“They had already gone through the ‘broken’ phase,” says Moss. “They were looking for something new. I don’t know how to revitalize a church as long as the people in power don’t love Jesus enough to change the church.”
Back to the basics: simple changes for any congregation
Moss says any church—regardless of size, history, or budget—can become more effective in reaching people for Christ.
But with one caveat.
“If they’re willing,” he says.
For Oak Ridge, being “willing” meant making adaptive—not catalytic—changes during the early part of their season of transformation.
“For us, ‘making changes’ didn’t mean we had flashy lights on stage, along with a rock and roll band,” he says. “We didn’t have that. We were still traditional; I wore a suite and we sang hymns.”
While Moss says Oak Ridge has since become less traditional, those changes didn’t happen overnight. Slow, small changes are the key—changes any church anywhere can make.
And “change” looks quite different from one congregation to another.
The biggest and most important change a church can make to take steps toward revitalization is the simplest one, says Moss.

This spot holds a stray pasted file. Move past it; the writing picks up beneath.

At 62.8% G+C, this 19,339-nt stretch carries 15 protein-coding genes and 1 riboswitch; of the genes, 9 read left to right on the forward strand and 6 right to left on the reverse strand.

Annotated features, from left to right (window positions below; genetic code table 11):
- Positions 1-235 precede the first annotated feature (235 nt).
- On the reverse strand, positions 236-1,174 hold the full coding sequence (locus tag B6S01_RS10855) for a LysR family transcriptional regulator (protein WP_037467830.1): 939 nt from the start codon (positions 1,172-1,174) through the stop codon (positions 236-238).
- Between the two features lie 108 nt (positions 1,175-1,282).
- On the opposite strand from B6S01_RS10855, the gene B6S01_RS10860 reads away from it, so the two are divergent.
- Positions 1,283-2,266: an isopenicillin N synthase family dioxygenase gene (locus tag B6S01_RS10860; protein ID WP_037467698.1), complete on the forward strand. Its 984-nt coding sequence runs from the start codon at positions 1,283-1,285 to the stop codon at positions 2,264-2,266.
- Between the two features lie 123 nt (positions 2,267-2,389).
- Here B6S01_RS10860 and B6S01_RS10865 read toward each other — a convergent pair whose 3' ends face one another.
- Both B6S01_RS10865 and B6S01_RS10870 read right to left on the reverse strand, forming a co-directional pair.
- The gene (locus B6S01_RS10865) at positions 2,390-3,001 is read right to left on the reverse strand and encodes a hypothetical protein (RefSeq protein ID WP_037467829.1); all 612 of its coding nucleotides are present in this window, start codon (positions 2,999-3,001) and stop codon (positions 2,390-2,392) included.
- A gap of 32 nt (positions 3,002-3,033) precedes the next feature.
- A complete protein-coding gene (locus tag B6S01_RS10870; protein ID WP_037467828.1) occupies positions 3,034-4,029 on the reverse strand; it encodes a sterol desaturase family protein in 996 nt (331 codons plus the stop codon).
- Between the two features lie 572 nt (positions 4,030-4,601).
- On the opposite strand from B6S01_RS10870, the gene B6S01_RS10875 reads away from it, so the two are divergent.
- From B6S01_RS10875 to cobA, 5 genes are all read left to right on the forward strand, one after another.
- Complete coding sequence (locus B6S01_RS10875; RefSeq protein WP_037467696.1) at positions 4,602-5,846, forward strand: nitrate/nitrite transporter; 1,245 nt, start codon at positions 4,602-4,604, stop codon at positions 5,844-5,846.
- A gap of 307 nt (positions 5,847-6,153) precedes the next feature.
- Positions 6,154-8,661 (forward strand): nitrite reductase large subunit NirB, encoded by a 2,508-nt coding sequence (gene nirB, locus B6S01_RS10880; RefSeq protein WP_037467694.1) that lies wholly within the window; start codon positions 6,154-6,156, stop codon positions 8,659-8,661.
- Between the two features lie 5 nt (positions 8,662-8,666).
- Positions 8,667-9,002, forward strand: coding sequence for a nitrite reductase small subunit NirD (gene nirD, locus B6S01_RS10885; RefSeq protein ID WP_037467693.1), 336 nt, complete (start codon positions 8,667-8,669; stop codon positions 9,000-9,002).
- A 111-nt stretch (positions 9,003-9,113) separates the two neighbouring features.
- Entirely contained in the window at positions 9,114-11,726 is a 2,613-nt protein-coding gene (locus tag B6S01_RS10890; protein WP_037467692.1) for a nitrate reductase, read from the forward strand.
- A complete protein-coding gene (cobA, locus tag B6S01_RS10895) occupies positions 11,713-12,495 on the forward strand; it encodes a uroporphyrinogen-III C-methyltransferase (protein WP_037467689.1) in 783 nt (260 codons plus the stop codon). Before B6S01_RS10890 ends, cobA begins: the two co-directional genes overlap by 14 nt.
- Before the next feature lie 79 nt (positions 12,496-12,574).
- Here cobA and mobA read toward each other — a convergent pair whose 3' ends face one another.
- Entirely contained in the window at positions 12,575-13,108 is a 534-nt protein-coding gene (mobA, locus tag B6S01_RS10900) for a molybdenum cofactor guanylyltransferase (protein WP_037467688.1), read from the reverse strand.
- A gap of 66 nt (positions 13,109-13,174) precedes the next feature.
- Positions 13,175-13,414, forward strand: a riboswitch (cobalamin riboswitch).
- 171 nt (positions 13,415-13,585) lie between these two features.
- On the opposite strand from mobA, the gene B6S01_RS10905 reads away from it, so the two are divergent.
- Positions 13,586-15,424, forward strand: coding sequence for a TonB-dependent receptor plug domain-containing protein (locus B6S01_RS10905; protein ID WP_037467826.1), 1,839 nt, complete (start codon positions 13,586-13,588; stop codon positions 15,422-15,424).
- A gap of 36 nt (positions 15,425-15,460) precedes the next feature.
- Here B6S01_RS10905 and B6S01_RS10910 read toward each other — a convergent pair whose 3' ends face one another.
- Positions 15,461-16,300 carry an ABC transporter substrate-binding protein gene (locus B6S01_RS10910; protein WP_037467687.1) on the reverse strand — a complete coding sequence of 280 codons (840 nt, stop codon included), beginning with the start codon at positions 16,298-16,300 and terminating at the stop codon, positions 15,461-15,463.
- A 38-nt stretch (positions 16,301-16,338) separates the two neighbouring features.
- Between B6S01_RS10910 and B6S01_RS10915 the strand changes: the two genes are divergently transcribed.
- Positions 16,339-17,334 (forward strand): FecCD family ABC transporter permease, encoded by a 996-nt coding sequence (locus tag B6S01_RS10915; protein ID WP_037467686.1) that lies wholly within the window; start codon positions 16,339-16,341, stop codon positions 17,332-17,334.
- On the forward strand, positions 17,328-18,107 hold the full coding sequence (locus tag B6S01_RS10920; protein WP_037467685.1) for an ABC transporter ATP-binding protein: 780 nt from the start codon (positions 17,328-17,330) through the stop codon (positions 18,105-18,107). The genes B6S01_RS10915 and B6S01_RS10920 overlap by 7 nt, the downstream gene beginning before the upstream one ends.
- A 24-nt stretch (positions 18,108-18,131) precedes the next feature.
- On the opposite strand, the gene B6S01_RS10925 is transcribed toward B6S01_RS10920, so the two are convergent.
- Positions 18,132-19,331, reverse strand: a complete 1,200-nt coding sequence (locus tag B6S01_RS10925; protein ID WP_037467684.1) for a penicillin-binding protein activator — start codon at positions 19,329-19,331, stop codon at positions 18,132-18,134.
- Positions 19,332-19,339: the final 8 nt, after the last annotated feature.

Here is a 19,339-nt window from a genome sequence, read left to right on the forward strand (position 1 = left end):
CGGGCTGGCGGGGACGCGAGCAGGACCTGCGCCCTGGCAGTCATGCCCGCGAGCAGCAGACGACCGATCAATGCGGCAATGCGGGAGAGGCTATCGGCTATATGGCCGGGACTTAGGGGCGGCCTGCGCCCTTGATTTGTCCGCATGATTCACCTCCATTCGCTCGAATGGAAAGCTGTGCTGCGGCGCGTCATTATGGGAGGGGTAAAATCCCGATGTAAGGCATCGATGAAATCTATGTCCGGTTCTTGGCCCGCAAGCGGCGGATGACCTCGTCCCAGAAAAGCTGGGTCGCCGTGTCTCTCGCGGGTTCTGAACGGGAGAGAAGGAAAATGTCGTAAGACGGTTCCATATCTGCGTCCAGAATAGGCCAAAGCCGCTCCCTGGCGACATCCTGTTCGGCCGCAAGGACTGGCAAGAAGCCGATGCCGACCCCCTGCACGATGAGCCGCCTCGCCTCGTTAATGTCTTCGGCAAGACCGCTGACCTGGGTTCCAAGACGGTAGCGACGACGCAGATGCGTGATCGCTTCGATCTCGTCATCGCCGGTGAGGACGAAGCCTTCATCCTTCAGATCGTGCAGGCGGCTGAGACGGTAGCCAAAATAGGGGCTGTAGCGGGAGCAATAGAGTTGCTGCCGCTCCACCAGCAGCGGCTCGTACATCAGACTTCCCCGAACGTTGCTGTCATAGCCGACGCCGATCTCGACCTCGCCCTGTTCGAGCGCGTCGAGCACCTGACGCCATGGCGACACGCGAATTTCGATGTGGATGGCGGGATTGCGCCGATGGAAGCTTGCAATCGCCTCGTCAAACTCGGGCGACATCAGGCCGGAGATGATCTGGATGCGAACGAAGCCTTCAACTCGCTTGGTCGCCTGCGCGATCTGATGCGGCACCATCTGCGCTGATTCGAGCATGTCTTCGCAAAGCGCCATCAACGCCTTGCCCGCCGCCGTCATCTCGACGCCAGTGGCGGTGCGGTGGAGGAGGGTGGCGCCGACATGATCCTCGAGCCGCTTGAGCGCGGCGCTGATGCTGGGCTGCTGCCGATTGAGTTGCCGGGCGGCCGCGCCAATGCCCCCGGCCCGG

“Most churches would double in size if they simply became friendly,” he says.
“It’s really about authenticity and love that flows out of your heart. When you love Jesus, you have to love what He loves. If you don’t love people, then you don’t love Jesus.”
Especially in a less-churched context—like Salisbury, Maryland—how does a church reach people with the gospel, and how do they move them toward steps and stages?
Moss says according to his experience, context in North America isn’t an issue.
“If you present the gospel clearly and if you meet needs compassionately, people will respond,” he says. “I just believe that.”
After all, he says, people are still human beings with a common need.
“The problem of sin, deep felt needs, worry, fear—those exist for all people in every culture,” Moss explains.
“The key is to figure out how to create a doorway into their lives, often opened through compassionately meeting their needs,” he says. “The culture around us is not the problem; it’s the culture inside the church. That’s what’s preventing the church from growing.”
With the passion they had and the changes they’ve made, Oak Ridge has grown from a struggling group of 30 to a thriving congregation of 1,200.
But Moss issues a warning against holding on to traditions too tightly during times of transitions. This, he says, can be one of the greatest hindrances to reach and growth.
“Traditions aren’t necessarily bad,” he says. “But when tradition trumps truth, it’s wrong.”
Moss says churches should do everything they can to be ready to receive the people in their communities—with all of their good and bad. Because, this missions-minded pastor says, the United States is one of the largest mission fields in the world.
“Most of us lose concept of that,” he says. “We think of missions as foreign. But there are radically lost people here. We have the greatest opportunity for the gospel—an unbelievable opportunity—if we’re willing to change.”
JOY ALLMOND (@joyallmond) is managing editor of Facts & Trends.